Essentially, adverbials give more information about an action word. They can be a single word (happily, here) or phrase (at work, in two days) and state how, where, when or how frequently something occurs or is done.
Adding Manner in Korean Sentence
저는 밥을 맛있게 먹습니다. → I eat rice deliciously.
저는 열심히 공부합니다. → I study hard.
In English, we can put adverbs before or after verbs, whereas Korean adverbs should be added before the verb they are describing.
Adding Time in Korean sentence
저는 어제 밥을 먹었습니다. → I ate rice yesterday.
어제 저는 밥을 먹었습니다. → Yesterday I ate rice.
To be more specific time-specific, say from the largest units to the smallest ones.
저는 어제 오전 8시에 일어났습니다. → “Yesterday I woke up at 8am.”
Adding Place in Korean Sentence
저는 식당에서 밥을 먹었습니다. I ate rice at the restaurant.
Locations are put between subject and object or before verbs. -에서 is location particle, which is similar with “at/in” in English.
Particle 에 is similar with “to”. It makes a word become a location.
저는 학교에 갑니다. → I go to school.
그는 서울에 일을 하러 갑니다 → He goes to Seoul to work.
Complete Korean sentence structure (declarative):
subject + time + place + object + manner + verb
저는 요즘 집에서 한국어를 열심히 공부합니다.
I study Korean at home very hard these days.
The Flexibility of Korean Sentence Structures
Korean sentence structures are actually quite flexible. Let’s learn a couple of rules of flexibly forming sentences and sound more native.
Possibility to omit the subject in Korean Sentence Structure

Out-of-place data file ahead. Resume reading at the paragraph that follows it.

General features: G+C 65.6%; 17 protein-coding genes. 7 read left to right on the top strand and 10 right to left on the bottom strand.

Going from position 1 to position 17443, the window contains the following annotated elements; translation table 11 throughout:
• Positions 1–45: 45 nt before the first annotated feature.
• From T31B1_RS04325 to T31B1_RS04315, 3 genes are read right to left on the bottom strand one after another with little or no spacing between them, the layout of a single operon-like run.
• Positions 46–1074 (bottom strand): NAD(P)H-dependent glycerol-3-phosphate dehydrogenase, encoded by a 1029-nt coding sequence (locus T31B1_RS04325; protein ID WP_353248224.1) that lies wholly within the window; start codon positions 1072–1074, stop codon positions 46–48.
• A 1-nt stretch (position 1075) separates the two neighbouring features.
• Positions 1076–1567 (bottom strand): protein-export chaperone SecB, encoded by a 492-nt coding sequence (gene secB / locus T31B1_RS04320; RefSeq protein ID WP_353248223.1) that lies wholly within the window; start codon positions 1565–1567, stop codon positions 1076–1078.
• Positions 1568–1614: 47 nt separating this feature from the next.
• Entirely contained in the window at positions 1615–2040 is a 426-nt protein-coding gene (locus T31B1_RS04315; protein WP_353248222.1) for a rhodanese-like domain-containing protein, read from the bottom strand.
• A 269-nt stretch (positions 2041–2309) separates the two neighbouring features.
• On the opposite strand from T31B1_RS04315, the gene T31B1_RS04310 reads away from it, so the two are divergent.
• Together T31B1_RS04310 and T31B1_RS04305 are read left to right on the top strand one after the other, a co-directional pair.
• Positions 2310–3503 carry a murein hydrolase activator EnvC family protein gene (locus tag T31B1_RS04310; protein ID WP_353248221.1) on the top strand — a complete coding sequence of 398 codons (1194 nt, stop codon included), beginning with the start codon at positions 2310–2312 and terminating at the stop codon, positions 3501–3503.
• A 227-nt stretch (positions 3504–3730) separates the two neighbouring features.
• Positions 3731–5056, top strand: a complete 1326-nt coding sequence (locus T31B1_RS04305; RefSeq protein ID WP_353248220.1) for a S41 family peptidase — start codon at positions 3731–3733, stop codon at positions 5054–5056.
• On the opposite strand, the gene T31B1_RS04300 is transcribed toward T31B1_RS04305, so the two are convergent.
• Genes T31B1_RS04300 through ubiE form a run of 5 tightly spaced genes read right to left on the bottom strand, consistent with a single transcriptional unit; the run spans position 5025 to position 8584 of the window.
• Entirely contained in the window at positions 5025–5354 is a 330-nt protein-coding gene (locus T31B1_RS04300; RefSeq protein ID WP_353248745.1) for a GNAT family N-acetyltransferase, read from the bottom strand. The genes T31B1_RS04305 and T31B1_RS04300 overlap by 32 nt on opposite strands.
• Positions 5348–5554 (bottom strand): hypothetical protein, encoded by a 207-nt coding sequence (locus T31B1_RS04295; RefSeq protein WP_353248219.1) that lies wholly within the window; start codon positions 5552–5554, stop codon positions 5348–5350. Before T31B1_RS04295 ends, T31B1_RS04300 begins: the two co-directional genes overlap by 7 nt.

Unlike English, it is quite common to omit the subject in Korean sentences.
저는 사과를 먹습니다 → I eat apples
This can also be written as:
사과를 먹습니다 → I eat apples
Like the second case, if the Subject is inferred from the context by the readers or speakers, you can drop it from the sentence. Depending on a situation or context, it is possible to speak without a subject.
Possibility to omit some particles in colloquial Korean Sentence
Koreans, especially in spoken Korean, often omit the particles from sentences when the context is enough to make clear what the subject or object in a sentence is even without particles.
저는 사과(를) 먹습니다. → I eat apples.
그는 영어(를) 공부합니다. → He studies English.
Flexible word order in colloquial Korean Sentence
When the meaning is clear or roles are marked clearly with particles, Koreans occasionally just switch the order in a casual conversation. All the components can move to any position in a sentence. As mentioned, particles clearly mark what is the subject or object in a sentence, so Koreans can tell what’s the subject or the object no matter what.
저는 사과를 먹습니다. → I eat apples.
사과를 저는 먹습니다. → I eat apples.
사과를 먹습니다 저는. → I eat apples.
Learn & Practice more sentences with LingoDeer
Learn and practice what has been mentioned
- Declaratives, Questions, Imperatives, Invitations
LingoDeer has about 100 lessons covering the different kinds of Korean sentence structures, including declaratives, questions, imperatives, and invitations. Specifically, LingoDeer provides declarative sentences with various topics and situations, namely four lessons for questions, two for imperatives and one for an invitation. You can practice these sentences in the Review section where quizzes and activities such as listening, word-matching and free typing are available.
More to learn about Korean sentences
LingoDeer’s curriculum also covers many lessons for other types of sentences like negation, honorifics, and suggestions. Users enjoy how LingoDeer organically integrates these sentences in lessons, and how the sentences are so practical that you can use them in real life!
LingoDeer also reviews negation, one of the trickiest concepts for foreign learners to understand. Thankfully, LingoDeer offers three lessons for this topic so learners can gradually acquire and practice new skills using negation with confidence. Start learning now.